Ventriloquism in Old Time Radio: Who’s the Dummy?

Ventriloquism is an old and respected form of stagecraft, closely related to stage magic. And like magic, which depends on simple misdirection, ventriloquism is a skill that can be learned. One of the great vaudeville ventriloquists, The Great Lester, was also known as a great teacher of ventriloquism. In fact, it was probably one of The Great Lester’s pamphlets that Edgar Bergen used to begin learning the art.
Like stage magic, ventriloquism, or more precisely, the disbelief in ventriloquism, is a popular plot device for mystery and thriller writers. The device goes something like this: there is no way the ventriloquist can be as talented as he appears, so instead of a wooden dummy he must have the assistance of a midget or dwarf. This device is one that probably wouldn’t work in live action movies or TV. It would just be too hard for a midget to make a convincing ventriloquist’s dummy. So this is another example of the power of radio drama in an audience’s suspension of disbelief.
There are quite a few ways the plot device can be used. In both The Cisco Kid and Blackstone the Magician the ventriloquist and the dummy/midget work together to create alibi’s for robbery and even murder. Wyllis Cooper‘s Quiet, Please uses the plot device for a con-game which leads to murder in “Three Thousand Words”. Suspense treats us to a diabolical midget/dummy as they introduce actor DeForest Kelly (Star Trek’s “Dr McCoy”) in “Flesh Peddler”.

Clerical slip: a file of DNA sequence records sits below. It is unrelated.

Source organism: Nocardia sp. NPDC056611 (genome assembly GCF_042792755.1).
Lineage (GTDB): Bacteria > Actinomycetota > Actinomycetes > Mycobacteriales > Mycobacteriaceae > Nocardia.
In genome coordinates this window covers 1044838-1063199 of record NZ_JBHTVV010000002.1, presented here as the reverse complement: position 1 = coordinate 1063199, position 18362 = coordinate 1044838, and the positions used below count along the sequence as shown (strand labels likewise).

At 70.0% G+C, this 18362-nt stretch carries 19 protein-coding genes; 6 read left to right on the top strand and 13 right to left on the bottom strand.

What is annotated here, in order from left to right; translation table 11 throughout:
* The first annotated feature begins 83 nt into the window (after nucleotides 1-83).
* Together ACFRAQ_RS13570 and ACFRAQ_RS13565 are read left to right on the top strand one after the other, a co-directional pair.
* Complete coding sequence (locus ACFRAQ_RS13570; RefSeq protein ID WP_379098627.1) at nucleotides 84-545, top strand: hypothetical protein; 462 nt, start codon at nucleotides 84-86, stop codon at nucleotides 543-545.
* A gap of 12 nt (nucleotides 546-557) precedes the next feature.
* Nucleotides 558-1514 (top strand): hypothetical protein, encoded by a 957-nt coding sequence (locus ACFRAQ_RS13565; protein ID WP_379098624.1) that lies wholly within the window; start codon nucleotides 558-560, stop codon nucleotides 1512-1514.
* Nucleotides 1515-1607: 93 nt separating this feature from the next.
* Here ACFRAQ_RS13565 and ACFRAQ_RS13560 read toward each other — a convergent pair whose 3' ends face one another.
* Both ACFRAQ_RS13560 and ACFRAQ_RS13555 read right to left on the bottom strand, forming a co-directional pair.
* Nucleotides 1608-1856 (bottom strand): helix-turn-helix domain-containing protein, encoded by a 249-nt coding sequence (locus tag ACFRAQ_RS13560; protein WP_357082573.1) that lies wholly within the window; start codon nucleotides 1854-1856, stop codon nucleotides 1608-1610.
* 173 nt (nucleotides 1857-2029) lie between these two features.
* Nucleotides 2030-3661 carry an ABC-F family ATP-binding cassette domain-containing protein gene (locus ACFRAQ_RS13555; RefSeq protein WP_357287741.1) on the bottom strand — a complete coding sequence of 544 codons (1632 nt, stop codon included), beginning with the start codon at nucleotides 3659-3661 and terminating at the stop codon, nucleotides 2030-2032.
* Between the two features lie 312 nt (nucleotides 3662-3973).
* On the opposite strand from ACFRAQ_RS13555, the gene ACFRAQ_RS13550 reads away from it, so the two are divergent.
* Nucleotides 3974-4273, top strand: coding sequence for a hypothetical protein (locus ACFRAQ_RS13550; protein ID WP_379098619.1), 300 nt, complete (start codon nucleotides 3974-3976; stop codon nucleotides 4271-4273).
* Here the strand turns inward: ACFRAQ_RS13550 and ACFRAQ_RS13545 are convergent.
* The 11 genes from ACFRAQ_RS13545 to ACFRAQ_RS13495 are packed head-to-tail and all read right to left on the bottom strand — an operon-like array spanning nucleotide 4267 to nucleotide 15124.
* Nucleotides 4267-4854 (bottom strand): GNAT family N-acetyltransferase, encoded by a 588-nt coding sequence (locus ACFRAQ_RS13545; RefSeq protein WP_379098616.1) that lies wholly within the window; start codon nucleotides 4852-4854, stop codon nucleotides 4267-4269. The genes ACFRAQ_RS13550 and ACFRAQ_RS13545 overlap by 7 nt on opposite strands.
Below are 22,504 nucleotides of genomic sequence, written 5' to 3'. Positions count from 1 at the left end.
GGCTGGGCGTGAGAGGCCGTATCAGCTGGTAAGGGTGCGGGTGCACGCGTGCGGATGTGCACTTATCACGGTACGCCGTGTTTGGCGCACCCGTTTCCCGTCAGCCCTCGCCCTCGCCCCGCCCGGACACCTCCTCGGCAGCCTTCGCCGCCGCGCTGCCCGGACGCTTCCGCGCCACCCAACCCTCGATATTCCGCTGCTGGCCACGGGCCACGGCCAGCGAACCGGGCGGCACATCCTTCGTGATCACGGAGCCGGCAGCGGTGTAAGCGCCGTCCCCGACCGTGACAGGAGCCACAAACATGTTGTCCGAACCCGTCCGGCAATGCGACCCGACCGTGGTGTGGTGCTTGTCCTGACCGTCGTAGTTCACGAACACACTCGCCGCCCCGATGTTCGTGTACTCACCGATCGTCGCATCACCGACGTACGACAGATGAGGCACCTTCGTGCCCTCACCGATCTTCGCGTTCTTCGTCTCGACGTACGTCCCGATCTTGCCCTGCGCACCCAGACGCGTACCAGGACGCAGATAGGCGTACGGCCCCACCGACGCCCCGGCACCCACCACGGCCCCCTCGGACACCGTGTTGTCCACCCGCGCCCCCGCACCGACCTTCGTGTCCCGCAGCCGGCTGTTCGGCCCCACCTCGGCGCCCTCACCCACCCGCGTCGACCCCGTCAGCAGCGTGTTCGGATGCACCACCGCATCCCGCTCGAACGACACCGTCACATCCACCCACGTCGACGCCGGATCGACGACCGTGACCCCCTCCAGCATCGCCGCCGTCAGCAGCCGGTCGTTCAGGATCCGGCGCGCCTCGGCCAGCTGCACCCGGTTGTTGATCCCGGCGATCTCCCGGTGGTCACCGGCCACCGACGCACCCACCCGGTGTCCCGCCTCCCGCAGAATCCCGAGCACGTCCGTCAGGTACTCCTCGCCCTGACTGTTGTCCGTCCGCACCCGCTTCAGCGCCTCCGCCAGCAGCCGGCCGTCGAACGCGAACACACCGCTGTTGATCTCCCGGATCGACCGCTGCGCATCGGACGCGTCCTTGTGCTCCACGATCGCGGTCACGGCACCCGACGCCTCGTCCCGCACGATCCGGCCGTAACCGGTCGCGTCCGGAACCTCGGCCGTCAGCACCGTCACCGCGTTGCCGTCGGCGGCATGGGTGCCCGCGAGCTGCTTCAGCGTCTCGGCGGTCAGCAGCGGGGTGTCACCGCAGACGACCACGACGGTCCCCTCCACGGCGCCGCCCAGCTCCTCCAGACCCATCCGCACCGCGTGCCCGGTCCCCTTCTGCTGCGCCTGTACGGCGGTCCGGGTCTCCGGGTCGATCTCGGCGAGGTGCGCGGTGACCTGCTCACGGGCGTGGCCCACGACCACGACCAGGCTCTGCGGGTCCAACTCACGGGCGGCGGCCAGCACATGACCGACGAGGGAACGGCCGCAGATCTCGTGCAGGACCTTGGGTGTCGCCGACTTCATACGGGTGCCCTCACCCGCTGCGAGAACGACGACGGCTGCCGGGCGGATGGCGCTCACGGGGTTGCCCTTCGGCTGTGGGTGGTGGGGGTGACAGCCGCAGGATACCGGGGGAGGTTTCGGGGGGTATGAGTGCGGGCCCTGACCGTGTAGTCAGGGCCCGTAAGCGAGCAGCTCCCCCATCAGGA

As dark as these stories are, they really are only a reflection of the real fun of ventriloquism on the radio. Comic ventriloquism depends on the wit of the ventriloquist as much as his skill at speaking without moving his lips.
The standard for radio ventriloquist acts is Edgar Bergen and Charlie McCarthy. Bergen wasn’t always a technically great ventriloquist (Charlie McCarthy would often chide him about moving his lips). But it was Bergen’s humor and interaction with his dummies that made him successful. There were listeners who would see the act live for the first time who would be surprised to find out that Charlie McCarthy was actually a puppet.
As a dummy, Charlie could get away with saying things that a real actor never could. He could, and did go toe to toe with the likes of W.C. Fields and Groucho Marx, and would flirt shamelessly with the pretty girls and movie goddesses who would be guests on the program.

Charlie: May I have a kiss good-bye?
Pretty Girl: Well, I can’t see any harm in that!
Charlie: Oh, I wish you could. A harmless kiss doesn’t sound very thrilling!
(Bonus: Try to say “Bottle of Beer” without moving your lips. If you get anything except “Gottle of Gear”, you may be the next great ventriloquist star!)
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